Teaching Tip Tuesday: Students Love Variety/Change it Up

Changing Up Your Teaching- Adding Variety to Your Classroom and Lessons

1. Break it up: listening, activity, listening, activity
In the article, "Use Variety to Engage Students" by Marie Amaro, she states that young people listen for about half their age (example: age 12- 6 minutes, age 16- 8 minutes, etc.), so change the activity up.

2. Work in groups of 2, 3, 4, or on a team instead of individually every time. 
How can you decide who is going to be in your group quickly? Use Flippity Name Picker by pasting names into a spreadsheet, and Flippity will automatically group students into pairs, groups of 2, 3, 4, 5, or teams.



3. Make jokes every so often. 
Add some humor to your lesson. It breaks up the lecture when humor can be added in.

4. Use stories- 
According to educator and psychologist, Annie Murphy, you should try to capture your ideas in a narrative when presenting ("The Science of Attention..."). 
Why should you use stories, and how should you incorporate stories in your lesson? 
Read this great article by Edutopia here.

5.  Use a startling fact or bring in a quote.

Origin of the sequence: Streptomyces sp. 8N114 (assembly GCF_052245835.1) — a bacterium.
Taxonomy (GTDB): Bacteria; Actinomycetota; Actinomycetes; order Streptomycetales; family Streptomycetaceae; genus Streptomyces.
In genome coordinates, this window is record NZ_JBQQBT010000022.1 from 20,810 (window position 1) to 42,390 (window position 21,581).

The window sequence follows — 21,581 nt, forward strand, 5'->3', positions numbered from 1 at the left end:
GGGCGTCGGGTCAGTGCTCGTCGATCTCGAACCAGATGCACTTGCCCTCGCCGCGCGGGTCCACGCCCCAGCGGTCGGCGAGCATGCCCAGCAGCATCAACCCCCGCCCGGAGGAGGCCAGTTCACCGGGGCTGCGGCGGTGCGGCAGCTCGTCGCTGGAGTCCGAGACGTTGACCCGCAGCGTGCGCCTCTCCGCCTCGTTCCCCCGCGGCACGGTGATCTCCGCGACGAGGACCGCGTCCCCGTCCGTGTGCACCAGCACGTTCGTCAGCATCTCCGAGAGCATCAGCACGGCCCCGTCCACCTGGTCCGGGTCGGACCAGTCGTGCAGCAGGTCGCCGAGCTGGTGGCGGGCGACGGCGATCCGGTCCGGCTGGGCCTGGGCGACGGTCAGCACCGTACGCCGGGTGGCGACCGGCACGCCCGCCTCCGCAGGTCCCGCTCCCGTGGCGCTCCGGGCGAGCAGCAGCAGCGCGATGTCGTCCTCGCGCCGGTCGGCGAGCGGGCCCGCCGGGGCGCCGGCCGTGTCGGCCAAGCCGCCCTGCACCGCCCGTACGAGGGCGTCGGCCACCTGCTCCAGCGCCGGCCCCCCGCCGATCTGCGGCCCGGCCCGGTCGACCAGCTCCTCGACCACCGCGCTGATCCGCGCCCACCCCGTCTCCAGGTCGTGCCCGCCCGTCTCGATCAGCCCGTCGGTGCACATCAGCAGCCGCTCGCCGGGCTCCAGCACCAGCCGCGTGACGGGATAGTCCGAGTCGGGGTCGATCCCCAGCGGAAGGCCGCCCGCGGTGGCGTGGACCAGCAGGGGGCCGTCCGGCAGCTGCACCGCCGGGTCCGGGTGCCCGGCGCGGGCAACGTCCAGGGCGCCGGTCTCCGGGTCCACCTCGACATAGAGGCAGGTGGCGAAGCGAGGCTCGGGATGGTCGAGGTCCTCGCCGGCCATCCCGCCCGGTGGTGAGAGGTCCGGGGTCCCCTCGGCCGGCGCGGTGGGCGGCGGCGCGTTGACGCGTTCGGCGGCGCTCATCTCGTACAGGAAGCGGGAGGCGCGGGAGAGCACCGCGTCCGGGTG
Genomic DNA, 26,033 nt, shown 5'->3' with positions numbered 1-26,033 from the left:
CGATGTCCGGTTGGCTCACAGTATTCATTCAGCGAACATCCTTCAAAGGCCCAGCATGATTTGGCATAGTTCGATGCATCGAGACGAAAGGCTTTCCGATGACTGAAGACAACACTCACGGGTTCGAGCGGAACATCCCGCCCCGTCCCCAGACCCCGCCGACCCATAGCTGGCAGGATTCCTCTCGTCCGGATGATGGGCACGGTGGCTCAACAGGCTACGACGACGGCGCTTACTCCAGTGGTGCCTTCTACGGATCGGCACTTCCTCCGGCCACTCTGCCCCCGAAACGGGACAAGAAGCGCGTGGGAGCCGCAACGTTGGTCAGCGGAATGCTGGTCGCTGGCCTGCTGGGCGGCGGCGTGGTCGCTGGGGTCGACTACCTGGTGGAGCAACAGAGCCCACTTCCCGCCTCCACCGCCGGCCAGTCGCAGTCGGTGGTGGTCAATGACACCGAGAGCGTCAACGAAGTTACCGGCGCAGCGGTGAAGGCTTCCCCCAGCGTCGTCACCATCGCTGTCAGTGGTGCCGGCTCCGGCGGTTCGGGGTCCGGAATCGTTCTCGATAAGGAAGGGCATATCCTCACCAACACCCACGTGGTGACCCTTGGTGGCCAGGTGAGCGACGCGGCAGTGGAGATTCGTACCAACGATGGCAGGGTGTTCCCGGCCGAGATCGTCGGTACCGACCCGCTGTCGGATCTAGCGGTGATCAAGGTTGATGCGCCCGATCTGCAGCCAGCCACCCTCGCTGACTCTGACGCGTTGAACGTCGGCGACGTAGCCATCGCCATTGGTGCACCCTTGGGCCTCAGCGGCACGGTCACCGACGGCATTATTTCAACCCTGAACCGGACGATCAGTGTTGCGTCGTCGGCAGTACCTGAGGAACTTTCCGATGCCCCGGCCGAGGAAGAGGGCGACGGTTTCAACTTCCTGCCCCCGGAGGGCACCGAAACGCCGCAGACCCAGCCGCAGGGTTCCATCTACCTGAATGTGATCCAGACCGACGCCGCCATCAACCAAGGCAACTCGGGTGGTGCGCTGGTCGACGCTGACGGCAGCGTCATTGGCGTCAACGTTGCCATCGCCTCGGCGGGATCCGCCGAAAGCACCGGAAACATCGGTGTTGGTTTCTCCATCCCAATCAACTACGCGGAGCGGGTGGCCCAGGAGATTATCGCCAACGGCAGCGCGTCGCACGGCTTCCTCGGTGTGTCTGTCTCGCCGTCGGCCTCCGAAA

Use something that will capture your audience.
 "Lincoln really was a wrestler. Lincoln was documented as taking part in wrestling bouts. We don’t think he wore a mask or had a manager."

6. Hold your class in a different location. 
This is easy to try! Why not hold class or part of class in the library, auditorium, cafeteria, outside, in an unused room, or in the hallway?

Need more ideas?
*add a game
*use new or a variety of resources/materials
*student choice- let students choose how to show they understand the lesson, let students choose how they learn, etc.
*hook your students in the beginning of the lesson
*team teach with students
*have discussions
*let students move around


Check out these great sites on changing it up.
https://blog.gaijinpot.com/5-ideas-for-freshening-up-your-lessons/
https://www.edutopia.org/classroom-student-participation-tips
https://blog.tophat.com/10-proven-ways-engage-students/
http://pedagogy.merlot.org/TeachingStrategies.html
https://sites.google.com/a/brenhamk-12.net/instructionalawesomeness/edcamp-evaluation/strategies



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